Other types of social workers include social work planners and policymakers, who develop programs to address such issues as child abuse, homelessness, substance abuse, poverty, and violence. These workers research and analyze policies, programs, and regulations. They identify social problems and suggest legislative and other solutions. They may help raise funds or write grants to support these programs.
Full-time social workers usually work a standard 40-hour week; however, some occasionally work evenings and weekends to meet with clients, attend community meetings, and handle emergencies. Some, particularly in voluntary nonprofit agencies, work part time. Social workers usually spend most of their time in an office or residential facility, but also may travel locally to visit clients, meet with service providers, or attend meetings. Some may use one of several offices within a local area in which to meet with clients. The work, while satisfying, can be emotionally draining. Understaffing and large caseloads add to the pressure in some agencies. To tend to patient care or client needs, many hospitals and long-term care facilities are employing social workers on teams with a broad mix of occupations including clinical specialists,
registered nurses, and health aides.
Social workers held about 477,000 jobs in 2002. About 4 out of 10 jobs were in State or local government agencies, primarily in departments of health and human services. Most private sector jobs were in the health care and social assistance industry. Although most social workers are employed in cities or suburbs, some work in rural areas. The following tabulation shows 2002 employment by type of social worker.
A bachelorís degree in social work (BSW) degree is the most common minimum requirement to qualify for a job as a social worker; however, majors in psychology, sociology, and related fields may be adequate to qualify for some entry-level jobs, especially in small community agencies. Although a bachelorís degree is sufficient for entry into the field, an advanced degree has become the standard for many positions. A masterís degree in social work (MSW) is typically required for positions in health settings and is required for clinical work. Some jobs in public and private agencies also may require an advanced degree, such as a masterís degree in social services policy or administration. Supervisory, administrative, and staff training positions usually require an advanced degree. College and university teaching positions and most research appointments normally require a doctorate in social work (DSW or Ph.D.).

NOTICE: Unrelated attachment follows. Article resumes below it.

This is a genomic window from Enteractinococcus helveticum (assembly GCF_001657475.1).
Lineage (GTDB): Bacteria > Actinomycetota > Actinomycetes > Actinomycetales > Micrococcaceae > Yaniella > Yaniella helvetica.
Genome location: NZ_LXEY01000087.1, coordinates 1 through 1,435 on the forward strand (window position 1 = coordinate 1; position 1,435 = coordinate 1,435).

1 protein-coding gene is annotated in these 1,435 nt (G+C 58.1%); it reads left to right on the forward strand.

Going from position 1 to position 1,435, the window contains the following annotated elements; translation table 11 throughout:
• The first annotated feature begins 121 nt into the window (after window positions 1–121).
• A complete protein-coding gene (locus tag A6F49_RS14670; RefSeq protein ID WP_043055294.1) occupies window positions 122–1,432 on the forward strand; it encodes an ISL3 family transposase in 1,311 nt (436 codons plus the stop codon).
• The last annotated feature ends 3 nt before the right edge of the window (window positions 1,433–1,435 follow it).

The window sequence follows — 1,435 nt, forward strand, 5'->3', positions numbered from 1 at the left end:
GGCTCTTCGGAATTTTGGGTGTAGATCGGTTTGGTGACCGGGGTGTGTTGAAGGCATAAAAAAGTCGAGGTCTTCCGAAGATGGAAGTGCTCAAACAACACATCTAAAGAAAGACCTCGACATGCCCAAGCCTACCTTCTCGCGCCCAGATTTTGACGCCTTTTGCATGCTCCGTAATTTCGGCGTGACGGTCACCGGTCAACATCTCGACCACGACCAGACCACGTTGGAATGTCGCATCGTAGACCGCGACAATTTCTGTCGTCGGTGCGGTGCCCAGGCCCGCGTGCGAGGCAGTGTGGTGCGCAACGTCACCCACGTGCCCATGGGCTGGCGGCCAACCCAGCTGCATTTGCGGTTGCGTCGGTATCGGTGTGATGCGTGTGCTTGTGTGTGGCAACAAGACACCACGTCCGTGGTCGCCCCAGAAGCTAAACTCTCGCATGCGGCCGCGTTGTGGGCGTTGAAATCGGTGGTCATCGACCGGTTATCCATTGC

As of 2002, the Council on Social Work Education (CSWE) accredited 436 BSW programs and 149 MSW programs. The Group for the Advancement of Doctoral Education (GADE) listed 78 doctoral programs in social work (DSW or Ph.D.). BSW programs prepare graduates for direct service positions such as caseworker. They include courses in social work values and ethics, dealing with a culturally diverse clientele, at-risk-populations, promotion of social and economic justice, human behavior and the social environment, social welfare policy and services, social work practice, social research methods, and field education. Accredited BSW programs require a minimum of 400 hours of supervised field experience.
Masterís degree programs prepare graduates for work in their chosen field of concentration and continue to develop the skills required to perform clinical assessments, manage large caseloads, and explore new ways of drawing upon social services to meet the needs of clients. Masterís programs last 2 years and include a minimum of 900 hours of supervised field instruction, or internship. A part-time program may take 4 years. Entry into a masterís program does not require a bachelorís in social work, but courses in psychology, biology, sociology, economics, political science, and social work are recommended. In addition, a second language can be very helpful. Most masterís programs offer advanced standing for those with a bachelorís degree from an accredited social work program.